In this tutorial, we’ll learn about disaster recovery and backup. Before specifically talking about backups and disaster recovery, it is relevant to highlight that they are solutions that work together to guarantee business continuity.
2. What Is a Backup?
Backup refers to manually or automatically making a copy of data (i.e., creating an image of a Linux system).
Backups can save businesses from catastrophic data loss because of data corruption, a permanent hard drive failure, and a system crash. In addition, the accumulated backed-up data is an archive. Archives are essential in tax reporting and audits.
3. What Is Disaster Recovery?
Disasters can be natural or man-made. Natural disasters include tornados, flooding, fires, power outage, and hardware failures (i.e., a broken network adapter). Man-made disasters include application bugs, accidental data deletion, and hazardous material spills.
Disaster recovery refers to the process of bringing back up the application, data, and resources after a disaster.
Disaster recovery processes include a failover to another node or another storage device. The application remains running on the standby node until the production node is functional again. The application accesses the data from the standby storage device until the production storage device is functional again.
4. Differences Between Disaster Recovery and Backup
In this section, we’ll see the differences between disaster recovery and backup.
4.1. Solution Goal
The goals of taking a backup and running a disaster recovery solution are nearly identical. They both aim to protect a business from failure.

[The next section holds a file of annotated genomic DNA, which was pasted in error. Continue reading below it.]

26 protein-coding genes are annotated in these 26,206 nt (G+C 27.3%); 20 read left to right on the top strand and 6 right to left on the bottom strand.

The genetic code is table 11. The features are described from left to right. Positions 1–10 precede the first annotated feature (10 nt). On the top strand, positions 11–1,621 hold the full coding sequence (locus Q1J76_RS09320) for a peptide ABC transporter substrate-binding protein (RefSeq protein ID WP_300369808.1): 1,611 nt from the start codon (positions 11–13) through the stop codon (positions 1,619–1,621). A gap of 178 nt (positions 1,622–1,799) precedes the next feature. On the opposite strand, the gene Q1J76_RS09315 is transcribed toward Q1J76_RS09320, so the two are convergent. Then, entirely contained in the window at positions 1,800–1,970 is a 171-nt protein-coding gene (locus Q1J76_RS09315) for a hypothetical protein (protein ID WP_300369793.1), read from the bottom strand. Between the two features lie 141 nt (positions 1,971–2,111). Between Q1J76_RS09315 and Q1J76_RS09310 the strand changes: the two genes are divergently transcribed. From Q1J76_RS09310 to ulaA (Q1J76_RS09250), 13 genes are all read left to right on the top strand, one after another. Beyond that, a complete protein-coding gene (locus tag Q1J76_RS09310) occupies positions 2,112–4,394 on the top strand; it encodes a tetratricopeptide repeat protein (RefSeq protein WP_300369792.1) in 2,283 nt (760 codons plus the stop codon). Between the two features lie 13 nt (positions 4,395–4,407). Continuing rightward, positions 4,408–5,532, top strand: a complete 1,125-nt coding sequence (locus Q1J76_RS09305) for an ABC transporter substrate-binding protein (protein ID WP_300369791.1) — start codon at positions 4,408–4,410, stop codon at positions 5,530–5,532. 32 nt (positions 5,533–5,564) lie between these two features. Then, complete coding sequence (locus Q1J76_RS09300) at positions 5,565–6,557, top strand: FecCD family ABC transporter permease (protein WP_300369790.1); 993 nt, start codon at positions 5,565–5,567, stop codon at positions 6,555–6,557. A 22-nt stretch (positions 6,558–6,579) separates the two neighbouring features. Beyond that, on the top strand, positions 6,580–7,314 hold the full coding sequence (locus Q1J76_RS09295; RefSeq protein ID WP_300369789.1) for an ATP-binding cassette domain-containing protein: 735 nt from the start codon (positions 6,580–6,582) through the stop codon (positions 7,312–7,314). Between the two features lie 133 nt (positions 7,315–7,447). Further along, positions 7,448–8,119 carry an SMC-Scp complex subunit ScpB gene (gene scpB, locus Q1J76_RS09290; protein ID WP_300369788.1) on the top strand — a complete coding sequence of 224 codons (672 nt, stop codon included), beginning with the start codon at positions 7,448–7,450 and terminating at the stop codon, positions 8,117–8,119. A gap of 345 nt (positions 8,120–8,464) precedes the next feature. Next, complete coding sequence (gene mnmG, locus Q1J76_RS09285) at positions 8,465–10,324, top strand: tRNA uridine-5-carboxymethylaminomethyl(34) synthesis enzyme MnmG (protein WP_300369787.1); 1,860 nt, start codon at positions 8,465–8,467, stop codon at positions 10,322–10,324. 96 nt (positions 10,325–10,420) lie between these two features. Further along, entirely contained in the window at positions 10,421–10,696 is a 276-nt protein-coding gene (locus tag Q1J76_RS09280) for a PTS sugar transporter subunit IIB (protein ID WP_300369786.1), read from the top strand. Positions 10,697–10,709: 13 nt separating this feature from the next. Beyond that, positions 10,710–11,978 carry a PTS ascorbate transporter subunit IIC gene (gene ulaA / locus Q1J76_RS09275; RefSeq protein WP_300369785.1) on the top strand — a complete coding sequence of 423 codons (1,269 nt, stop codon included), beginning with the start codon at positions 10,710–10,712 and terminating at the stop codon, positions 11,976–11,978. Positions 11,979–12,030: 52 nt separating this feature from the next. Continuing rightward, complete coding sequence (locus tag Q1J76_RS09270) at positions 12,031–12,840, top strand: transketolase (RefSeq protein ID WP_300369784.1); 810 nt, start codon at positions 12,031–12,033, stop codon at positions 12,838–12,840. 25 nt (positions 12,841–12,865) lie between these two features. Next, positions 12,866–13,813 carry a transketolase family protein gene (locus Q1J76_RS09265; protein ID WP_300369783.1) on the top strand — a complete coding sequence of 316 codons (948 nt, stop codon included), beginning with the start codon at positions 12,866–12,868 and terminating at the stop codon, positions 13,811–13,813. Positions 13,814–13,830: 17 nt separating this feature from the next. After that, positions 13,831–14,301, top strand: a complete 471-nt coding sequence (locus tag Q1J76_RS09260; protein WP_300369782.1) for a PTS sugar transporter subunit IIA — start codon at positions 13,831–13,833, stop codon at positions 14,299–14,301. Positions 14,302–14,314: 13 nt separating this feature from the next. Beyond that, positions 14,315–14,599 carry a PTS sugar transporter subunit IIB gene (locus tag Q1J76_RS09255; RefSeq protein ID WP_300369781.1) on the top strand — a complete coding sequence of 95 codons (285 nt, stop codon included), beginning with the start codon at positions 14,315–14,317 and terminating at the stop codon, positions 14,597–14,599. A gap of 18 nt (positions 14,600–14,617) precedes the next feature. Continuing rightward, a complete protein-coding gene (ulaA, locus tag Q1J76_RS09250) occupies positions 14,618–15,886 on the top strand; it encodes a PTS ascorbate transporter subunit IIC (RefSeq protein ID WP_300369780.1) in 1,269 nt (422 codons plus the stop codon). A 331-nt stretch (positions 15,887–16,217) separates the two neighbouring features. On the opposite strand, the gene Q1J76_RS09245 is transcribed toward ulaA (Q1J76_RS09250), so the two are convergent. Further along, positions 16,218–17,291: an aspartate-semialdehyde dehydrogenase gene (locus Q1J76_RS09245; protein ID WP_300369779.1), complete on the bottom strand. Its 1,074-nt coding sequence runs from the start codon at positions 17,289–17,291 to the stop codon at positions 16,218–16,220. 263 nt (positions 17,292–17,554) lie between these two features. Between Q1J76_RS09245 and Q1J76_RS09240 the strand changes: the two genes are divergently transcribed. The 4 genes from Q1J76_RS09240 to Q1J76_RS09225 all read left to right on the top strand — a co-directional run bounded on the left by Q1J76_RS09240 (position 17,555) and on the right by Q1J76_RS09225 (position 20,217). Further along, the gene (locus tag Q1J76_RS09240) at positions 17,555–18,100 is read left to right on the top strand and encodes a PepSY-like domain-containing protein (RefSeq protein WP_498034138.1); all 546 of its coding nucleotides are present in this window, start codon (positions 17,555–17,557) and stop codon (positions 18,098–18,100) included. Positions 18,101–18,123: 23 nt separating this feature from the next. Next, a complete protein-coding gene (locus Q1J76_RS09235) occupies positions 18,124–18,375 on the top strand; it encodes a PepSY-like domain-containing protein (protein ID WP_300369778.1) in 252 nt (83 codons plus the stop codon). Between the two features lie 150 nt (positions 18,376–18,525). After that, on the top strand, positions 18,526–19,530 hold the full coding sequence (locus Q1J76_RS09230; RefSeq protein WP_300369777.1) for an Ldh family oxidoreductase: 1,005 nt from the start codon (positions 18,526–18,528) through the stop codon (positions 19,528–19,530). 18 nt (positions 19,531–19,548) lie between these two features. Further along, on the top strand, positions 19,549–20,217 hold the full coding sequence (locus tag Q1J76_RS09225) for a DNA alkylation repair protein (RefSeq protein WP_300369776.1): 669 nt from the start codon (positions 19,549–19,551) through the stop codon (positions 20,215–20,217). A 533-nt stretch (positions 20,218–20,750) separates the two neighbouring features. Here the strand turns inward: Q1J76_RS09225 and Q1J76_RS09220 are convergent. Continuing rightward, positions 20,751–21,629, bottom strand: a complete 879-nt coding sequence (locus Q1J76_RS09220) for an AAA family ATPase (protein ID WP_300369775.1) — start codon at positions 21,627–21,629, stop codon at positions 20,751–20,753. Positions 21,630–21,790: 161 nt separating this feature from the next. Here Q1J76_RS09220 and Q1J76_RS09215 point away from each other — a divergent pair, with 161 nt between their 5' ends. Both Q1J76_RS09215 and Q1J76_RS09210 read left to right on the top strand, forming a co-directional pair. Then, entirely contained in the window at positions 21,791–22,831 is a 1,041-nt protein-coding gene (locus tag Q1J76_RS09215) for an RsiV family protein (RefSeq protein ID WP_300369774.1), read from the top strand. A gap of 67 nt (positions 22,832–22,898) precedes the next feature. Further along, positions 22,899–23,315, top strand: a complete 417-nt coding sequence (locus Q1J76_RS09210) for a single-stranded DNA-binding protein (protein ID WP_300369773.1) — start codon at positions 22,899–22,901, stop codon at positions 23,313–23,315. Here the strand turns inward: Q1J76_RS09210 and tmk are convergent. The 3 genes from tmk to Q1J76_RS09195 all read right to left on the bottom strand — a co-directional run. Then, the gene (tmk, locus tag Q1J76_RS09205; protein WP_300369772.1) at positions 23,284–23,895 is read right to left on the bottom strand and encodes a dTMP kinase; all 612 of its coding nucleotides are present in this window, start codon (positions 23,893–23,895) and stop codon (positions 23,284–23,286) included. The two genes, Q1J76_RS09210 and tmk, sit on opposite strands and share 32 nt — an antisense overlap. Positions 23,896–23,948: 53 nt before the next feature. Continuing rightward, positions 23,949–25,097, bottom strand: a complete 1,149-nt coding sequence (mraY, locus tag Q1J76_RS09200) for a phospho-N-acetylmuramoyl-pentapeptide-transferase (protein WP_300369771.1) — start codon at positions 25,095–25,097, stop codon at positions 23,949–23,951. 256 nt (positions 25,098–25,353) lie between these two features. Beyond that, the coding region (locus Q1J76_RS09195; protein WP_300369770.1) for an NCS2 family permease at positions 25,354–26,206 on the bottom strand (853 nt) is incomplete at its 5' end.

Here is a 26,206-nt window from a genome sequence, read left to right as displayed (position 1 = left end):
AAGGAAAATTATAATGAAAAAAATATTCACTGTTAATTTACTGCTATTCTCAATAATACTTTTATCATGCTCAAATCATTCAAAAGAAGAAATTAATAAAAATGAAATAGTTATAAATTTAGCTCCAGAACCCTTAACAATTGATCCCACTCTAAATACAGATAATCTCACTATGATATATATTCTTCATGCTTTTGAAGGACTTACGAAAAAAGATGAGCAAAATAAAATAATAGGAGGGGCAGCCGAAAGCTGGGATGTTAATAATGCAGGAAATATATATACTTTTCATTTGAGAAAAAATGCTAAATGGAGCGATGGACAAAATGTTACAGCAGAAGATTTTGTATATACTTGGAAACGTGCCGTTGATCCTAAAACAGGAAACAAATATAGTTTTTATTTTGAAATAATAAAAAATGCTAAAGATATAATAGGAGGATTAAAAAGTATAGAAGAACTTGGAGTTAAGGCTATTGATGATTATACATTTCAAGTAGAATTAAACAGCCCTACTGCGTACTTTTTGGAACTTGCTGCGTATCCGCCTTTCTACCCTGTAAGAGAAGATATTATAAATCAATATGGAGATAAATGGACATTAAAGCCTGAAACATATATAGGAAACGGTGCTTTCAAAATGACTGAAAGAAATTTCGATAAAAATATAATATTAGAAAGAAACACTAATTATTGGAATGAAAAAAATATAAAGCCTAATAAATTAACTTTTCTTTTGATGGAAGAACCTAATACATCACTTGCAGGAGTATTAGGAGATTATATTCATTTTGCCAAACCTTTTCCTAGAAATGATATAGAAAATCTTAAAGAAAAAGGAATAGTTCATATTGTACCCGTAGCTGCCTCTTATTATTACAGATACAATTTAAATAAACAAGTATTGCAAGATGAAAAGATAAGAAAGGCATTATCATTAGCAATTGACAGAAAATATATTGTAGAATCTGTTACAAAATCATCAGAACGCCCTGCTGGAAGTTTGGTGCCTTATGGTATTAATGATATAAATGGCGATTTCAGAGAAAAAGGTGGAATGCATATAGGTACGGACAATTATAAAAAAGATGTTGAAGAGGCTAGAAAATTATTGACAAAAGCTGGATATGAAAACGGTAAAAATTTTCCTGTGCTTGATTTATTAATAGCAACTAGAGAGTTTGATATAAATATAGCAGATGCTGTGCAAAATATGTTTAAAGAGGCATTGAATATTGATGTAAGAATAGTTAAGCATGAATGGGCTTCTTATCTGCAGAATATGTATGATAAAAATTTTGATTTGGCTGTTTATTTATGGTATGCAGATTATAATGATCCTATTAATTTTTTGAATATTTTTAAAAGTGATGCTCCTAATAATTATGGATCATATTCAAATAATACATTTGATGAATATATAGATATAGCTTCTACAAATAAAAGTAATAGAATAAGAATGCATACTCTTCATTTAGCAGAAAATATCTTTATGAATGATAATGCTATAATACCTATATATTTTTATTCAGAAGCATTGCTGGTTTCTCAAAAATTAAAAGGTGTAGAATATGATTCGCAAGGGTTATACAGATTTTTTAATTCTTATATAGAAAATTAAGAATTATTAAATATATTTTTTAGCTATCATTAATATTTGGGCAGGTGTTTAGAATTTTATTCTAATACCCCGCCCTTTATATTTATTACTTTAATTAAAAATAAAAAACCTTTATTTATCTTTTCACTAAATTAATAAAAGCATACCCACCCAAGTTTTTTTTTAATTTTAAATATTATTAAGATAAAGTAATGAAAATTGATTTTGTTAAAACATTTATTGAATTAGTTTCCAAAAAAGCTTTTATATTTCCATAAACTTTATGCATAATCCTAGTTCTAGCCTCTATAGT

Backups aim to restore data (data includes small and big applications, development data, and production database) in cases in which it’s accidentally deleted, lost, encrypted due to a ransomware attack, or damaged. System snapshots are crucial in the event of system corruption.
On the other hand, disaster recovery solutions aim to keep the business application highly available by eliminating single points of failure (SPOF) (such as node failures, network device failures, and storage device failures). SPOFs occur from disasters (see above). An alternative would be to restore from a backup or a system snapshot instead of failing over to another node, network device, or storage device, but that will take time. When there is a running production application, a business wants minimal downtime.
The figure below shows a backup configuration:
4.2. Data Replication
System engineers take backups at a point in time (for example, every hour or once per month). Whereas, in disaster recovery, the solution replicates the application state and storage data from the production site to the standby site constantly. The data in the standby site is consistent with the data in the production site.
For instance, Metro Mirror is a solution that keeps data consistent between the two storage units. The disaster recovery solution below uses Metro Mirror:
Both processes of backup and restoration (of a backup) are almost always manual. Whereas in a disaster recovery solution, the failover processes are automatic.
4.4. Implementation Time and Costs
The time taken by an engineer to plan and implement a disaster recovery solution is more than the time taken to perform a backup or a restore. The engineer has to brainstorm all the SPOFs in the production environment, figure out how to eliminate all SPOFs, and then actually set up the proposed SPOF solutions.
For a backup, the costs include the storage device and maintenance. The costs of a disaster recovery solution are much higher. A disaster recovery solution requires an additional node, an additional storage device, and even additional sites. Moreover, the engineering staff costs to design an optimal working solution.
In this article, we gave definitions of backup and disaster recovery and then discussed the differences between the two solutions.